Article 20: Freedom of Assembly and Association
From student occupations of universities in Paris in 1968 to the Arab Spring of 2011, mass demonstrations have been the way people demand social change. Article 20 of the Universal Declaration of Human Rights (UDHR), combined with Article 19’s freedom of expression, together ensure the right to gather publicly or privately and collectively express, promote, pursue and defend common interests.
To exercise the rights in Article 20, you do not have to march down the Champs-Elysées or take over your local equivalent of Egypt’s Tahrir Square. Freedom of “peaceful assembly” also covers sit-ins, walk-outs, vigils, group discussions and theatre performances.
“The exercise of fundamental freedoms should never be considered a crime, and impunity should never be accepted.”
- UN experts, on an Egyptian mass trial of 739 protestors, and the failure to investigate deaths and injuries caused by security forces.
States not only have an obligation to protect peaceful assemblies, but should also take measures to facilitate them. In the context of protests and demonstrations, the UN’s Basic Principles on the Use of Force and Firearms by Law Enforcement Officials contains very strict guidelines on the use of force, including that “intentional lethal use of firearms may only be made when strictly unavoidable in order to protect life.”
The former UN Special Rapporteur on the rights to peaceful assembly and association, Maina Kiai, pointed out that “Participating in peaceful protests is an alternative to violence and armed force, as a means of expression and change, which we should support. It must thus be protected, and protected robustly.”
Article 20 also gives us the right to form or join a group – and protects us from being compelled to join an association. Associations include trade unions, clubs, religious associations, political parties – and, increasingly today, online groups.
Social media has played a vital role in helping human rights defenders and communities to organize, voice their concerns and respond to threats. Technological innovation has also greatly helped them document human rights violations, and carry out remote monitoring and swift reporting. But on the dark side, video and on-line surveillance, on-line censorship and harassment, and incitement to violence via social media platforms also endanger associations, and their individual members, in a variety of ways.
Civil society groups, included under Article 20’s protection of the right to association, were in the forefront of securing many of the world’s most significant human rights advances – such as the movements to abolish slavery and to secure the right to vote for women, as well as current movements such as those calling for an end to discrimination against people based on their sexual orientation or gender identity, and an end to sexual abuse and harassment of women.
Every day, in every part of the world, civil society contributes to the promotion, protection and advancement of human rights. This is one of the reasons why the UDHR holds the world record for the number of translations, many of which have been arranged or carried out by civil society rather than by governments. The rights and freedoms laid down in the UDHR are of fundamental importance to civil society, and their own fundamental importance to the cause of human rights is recognized in the protection granted to them under Article 20.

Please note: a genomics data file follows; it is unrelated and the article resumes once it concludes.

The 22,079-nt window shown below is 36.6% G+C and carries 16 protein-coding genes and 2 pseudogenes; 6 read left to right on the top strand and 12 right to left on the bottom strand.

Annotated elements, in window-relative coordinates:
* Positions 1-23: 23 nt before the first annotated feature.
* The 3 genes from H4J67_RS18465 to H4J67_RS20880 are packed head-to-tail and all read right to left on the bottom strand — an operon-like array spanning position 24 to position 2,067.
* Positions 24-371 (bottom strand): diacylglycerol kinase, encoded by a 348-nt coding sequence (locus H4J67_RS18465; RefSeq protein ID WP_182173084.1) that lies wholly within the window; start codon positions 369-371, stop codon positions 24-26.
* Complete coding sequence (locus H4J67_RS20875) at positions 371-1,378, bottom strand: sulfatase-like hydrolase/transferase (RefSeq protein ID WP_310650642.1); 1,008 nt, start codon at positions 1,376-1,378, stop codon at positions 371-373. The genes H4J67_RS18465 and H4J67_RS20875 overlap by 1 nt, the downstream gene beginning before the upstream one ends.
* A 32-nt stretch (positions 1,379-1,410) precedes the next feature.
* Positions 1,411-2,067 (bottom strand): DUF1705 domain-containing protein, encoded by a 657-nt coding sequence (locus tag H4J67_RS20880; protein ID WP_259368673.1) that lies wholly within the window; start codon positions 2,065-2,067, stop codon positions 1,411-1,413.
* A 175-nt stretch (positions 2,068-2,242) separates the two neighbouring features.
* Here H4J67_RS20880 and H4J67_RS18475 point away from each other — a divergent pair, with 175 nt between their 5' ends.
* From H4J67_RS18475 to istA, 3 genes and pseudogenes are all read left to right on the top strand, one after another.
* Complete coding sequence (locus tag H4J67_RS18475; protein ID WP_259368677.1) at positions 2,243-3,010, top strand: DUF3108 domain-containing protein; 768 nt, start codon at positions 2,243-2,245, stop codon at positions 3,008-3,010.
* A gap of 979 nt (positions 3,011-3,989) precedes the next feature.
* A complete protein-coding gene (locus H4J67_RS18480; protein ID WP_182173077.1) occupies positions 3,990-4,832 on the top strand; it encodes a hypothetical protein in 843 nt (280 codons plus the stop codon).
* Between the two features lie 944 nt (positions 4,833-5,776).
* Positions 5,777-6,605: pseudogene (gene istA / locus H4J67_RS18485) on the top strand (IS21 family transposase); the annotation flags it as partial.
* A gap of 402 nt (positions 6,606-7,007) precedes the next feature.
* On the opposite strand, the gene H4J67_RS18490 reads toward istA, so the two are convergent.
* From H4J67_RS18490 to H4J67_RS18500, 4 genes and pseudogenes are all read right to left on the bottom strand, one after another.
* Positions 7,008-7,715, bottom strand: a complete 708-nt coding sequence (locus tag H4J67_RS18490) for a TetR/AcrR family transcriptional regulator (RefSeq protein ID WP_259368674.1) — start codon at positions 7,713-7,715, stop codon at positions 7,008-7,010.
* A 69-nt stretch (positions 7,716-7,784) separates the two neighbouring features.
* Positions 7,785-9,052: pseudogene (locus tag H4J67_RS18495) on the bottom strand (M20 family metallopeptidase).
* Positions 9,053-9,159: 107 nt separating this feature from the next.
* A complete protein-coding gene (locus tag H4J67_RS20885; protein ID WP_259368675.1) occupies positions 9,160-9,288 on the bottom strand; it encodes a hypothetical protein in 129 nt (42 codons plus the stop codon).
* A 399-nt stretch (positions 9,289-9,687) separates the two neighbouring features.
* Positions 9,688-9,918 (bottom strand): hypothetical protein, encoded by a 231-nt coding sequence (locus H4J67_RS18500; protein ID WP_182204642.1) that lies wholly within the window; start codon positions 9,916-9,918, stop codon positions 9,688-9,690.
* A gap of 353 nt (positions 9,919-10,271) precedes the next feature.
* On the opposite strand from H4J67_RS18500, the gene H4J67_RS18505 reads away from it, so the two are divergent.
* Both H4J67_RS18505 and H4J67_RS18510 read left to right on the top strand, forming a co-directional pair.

Successive UN High Commissioners for Human Rights have consistently underlined the vital role of civil society in defending human rights. In the words of current High Commissioner, Michelle Bachelet, without human rights defenders, “the Universal Declaration of Human Rights would be lifeless. It is the courage, the generosity of spirit, the integrity and the selflessness of human rights defenders which have kept the Universal Declaration alive. Time and again, it has been thanks to their work that States have acted in support of rights.”
However, civil society groups face a growing tide of legal restrictions on their registration, funding, and ability to speak and operate freely, often with counter-terrorism and security concerns providing justification for far-ranging constraints. But they also face threats to their security: according to UN data, at least 1,019 human rights defenders, including 127 women, were killed in 61 countries across the world from 2015 to 2017. And that is only the tip of the iceberg as many killings are not reported and countless other human rights defenders were subjected to intimidation, harassment, criminalization, arbitrary detention, torture, forced disappearance and other human rights abuses.
In a 2018 report on reprisals, UN Assistant Secretary-General Andrew Gilmour, highlighted three worrying trends: the growing tendency to label human rights defenders as "terrorists" or "criminals" in an attempt to discredit them; applying legal and administrative procedures to retaliate against them; and the abuse of accreditation and security procedures to block civil society organizations from engaging with the UN.
“When the rights of human rights defenders are violated, all of our rights are put in jeopardy – and all of us are made less safe.”
- Former UN Secretary-General Kofi Annan.
The global alliance of civil society organizations known as CIVICUS summed up the importance of such organizations: “When governments showed the worst of humanity, as in Myanmar, Syria and Yemen, civil society showed the best, voluntarily placing ourselves in the firing line, doing what we could to help and exposing human rights abuses.”
A view strongly endorsed by the UN Human Rights Chief, Michelle Bachelet, who has asserted that “the expansion of human rights protection would not have been possible without national human rights institutions, civil society and human rights defenders.”